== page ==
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January 28, 2014

What to do if you think your child has a “jammed” finger

Dr. Mike Steiner from UNC explains how to assess and treat your child’s possibly “jammed” finger joint.

Q: My son came in from playing basketball with friends with a jammed finger – or at least I think it’s jammed. How can I tell, and what do I do?

A: A “jammed” finger is an injury to a joint and the surrounding support tissues (tendons and ligaments) caused by a force being pushed onto that finger. This force is usually directly “loaded” onto the finger joint by something like a basketball pushing in on the end of an extended finger. This type of injury is very common in ball-handling sports like basketball, volleyball and even baseball.

It can be difficult to tell whether the finger is just jammed or whether there is a fracture of the bone. To treat the problem, immediately after the finger gets jammed you should inspect it to see if there is any obvious deformity. If the finger is bent to the side or can’t be moved at all, you can assume there is a more serious fracture or dislocation that needs treatment, and you should immediately seek care at your regular doctor’s office.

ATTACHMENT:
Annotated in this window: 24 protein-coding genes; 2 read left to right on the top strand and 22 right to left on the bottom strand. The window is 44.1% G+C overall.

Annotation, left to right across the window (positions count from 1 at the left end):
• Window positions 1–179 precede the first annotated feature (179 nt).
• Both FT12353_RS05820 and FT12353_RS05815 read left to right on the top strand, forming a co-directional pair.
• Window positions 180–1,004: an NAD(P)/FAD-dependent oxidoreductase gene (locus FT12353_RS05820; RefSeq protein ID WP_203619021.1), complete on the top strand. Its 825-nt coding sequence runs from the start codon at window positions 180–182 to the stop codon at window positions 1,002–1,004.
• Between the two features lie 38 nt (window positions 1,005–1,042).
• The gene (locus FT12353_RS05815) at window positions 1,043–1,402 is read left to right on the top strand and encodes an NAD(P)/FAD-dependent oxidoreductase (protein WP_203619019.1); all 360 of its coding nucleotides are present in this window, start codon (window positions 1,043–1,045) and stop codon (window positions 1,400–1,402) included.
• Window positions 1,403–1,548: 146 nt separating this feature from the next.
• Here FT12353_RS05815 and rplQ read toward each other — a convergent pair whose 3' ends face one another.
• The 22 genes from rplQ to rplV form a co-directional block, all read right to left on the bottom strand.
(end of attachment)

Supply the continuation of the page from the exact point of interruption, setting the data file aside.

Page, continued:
If the finger is straight and you can move it a little bit (even with pain), then you should apply ice to the joint that hurts, take ibuprofen or acetaminophen for pain and elevate the finger. Jammed fingers can be really painful, so feel free to use the pain medications regularly for the next 24 hours.

The next thing that will happen is the affected joint will likely have some swelling, but the ice can help reduce that. Remember to rest and protect the hand so a second injury doesn’t occur. If the finger is not feeling better or improving after two days, or if the finger pain is over the bone instead of the joint, you should consider going to see your regular doctor for an X-ray. Younger children who are still growing should be especially careful and get X-rays if there’s any suspicion that the finger might be broken.

Best of luck, and when the finger is better, be sure to get back out there and stay active!

Dr. Mike Steiner is a pediatrician in the division of General Pediatrics and Adolescent Medicine at UNC and North Carolina Children’s Hospital.

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